Something came to me while I was responding to Eric in the comments below. It's important enough that I thought I'd post it to the big board. He had pointed out that Sovay begins one post by saying that the matter is over her head. I replied:
Well, it's over almost everyone's head. Almost no one [that really should read, "relatively few"... there are some of us who do have, but a minority of Americans] has the background in military science to evaluate these claims, and thereby to recognize the trouble with some of Kerry's statements. The class of people who don't understand why his statements are probably false includes not just Sovay, but most American citizens, and very nearly all American journalists (NYTimes, call your office).I think this says a lot about the reasons why we aren't getting more traction with this story in the mainstream press. They honestly lack the background to evaluate the claims. All they can do is what they usually do: look for conflicts of interest, and pretend that human cynicism explains everything.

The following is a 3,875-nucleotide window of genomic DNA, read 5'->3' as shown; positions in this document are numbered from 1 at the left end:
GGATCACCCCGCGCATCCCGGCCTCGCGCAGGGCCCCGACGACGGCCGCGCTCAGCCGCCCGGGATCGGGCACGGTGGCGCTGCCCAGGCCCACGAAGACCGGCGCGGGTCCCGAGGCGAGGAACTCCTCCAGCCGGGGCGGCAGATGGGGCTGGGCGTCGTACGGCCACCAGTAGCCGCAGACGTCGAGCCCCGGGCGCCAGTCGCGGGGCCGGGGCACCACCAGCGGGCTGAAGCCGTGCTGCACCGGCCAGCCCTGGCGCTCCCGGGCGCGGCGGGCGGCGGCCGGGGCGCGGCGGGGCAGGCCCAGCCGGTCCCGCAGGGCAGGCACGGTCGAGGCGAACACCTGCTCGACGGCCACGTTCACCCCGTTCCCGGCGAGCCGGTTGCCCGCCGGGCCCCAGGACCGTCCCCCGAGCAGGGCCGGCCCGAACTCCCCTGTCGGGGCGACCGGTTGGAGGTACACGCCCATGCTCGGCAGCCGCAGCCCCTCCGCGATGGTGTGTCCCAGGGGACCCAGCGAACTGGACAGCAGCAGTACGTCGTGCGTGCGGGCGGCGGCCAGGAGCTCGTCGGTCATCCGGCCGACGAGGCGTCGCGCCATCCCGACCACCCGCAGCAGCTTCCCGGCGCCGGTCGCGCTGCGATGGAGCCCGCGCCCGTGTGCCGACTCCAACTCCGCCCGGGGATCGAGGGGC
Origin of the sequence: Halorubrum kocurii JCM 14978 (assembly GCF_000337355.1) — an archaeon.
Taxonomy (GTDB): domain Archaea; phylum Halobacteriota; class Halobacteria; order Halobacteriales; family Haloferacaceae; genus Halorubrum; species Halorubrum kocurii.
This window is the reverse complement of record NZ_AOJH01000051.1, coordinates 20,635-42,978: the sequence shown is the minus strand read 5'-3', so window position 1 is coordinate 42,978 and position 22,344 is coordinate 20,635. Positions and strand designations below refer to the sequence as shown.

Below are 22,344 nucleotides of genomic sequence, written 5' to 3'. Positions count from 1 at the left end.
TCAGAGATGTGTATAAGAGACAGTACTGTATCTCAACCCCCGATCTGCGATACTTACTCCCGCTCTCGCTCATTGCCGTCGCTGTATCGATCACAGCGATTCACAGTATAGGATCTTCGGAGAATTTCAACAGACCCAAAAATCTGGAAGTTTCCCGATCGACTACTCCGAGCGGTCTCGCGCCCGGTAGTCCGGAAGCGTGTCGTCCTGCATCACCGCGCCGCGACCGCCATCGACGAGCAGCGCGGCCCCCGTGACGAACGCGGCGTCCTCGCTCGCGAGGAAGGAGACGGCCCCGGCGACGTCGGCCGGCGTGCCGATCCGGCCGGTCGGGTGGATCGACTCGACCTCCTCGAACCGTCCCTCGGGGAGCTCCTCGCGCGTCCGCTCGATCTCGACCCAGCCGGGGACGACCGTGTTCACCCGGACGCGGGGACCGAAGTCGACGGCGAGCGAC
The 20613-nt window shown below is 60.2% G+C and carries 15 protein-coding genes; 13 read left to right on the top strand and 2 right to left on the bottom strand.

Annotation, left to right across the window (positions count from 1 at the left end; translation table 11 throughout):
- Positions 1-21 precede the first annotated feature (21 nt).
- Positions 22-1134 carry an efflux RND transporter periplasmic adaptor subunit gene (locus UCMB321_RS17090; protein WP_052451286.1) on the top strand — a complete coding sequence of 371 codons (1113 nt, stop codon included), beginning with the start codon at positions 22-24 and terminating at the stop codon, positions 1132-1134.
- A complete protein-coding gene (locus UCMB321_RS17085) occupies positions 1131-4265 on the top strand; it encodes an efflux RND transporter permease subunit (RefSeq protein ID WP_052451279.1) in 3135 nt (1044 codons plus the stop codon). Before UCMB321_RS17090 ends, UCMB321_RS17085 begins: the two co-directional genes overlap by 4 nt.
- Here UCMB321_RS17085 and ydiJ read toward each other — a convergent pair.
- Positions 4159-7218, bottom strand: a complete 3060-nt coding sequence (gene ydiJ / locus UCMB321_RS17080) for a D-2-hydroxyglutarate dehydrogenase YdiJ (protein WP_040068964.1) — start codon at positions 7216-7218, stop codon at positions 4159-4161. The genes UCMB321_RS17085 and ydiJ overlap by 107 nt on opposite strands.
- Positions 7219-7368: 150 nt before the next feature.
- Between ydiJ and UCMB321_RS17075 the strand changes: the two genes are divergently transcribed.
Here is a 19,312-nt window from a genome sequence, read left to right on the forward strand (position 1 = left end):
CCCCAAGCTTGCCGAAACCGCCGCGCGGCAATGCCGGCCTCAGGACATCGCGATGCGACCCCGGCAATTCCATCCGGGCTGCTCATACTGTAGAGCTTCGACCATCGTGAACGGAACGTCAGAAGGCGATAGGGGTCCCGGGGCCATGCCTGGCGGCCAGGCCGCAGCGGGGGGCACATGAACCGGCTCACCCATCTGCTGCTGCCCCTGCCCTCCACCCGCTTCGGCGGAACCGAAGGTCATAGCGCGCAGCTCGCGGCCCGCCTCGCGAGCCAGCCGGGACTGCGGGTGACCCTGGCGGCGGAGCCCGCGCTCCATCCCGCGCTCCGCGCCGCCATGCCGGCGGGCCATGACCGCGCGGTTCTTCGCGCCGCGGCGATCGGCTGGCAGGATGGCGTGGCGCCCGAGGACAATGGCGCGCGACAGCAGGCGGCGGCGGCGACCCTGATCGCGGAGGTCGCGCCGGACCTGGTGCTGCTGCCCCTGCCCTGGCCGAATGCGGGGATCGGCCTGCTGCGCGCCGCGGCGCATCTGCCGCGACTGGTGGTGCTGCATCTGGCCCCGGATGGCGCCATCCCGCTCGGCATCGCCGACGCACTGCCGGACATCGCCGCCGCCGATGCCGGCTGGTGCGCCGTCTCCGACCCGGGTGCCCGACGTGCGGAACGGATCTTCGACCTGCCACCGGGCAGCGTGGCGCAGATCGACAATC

Bloggers who are trying to evaluate these claims tend to forget that. It's not just that these people are carrying water for Kerry--although many of the journalists seem to be--or that they just want to believe that Kerry is clean, and the SBVs are making "outrageous" claims. They don't have the faintest idea how to evaluate the claims themselves, so they fall back on what they do know -- which is why the NYTimes piece focuses on friendships and connections between certain SVBs and Republicans, or tracking the financing of the SBVFT. That's all they know how to do.
Because there is almost literally NO military expertise in journalism today, the whole field of investigative reporting is closed to them. The single most productive field for inquiry is unavailable, because even if they dug up the information, they wouldn't know what to make of it.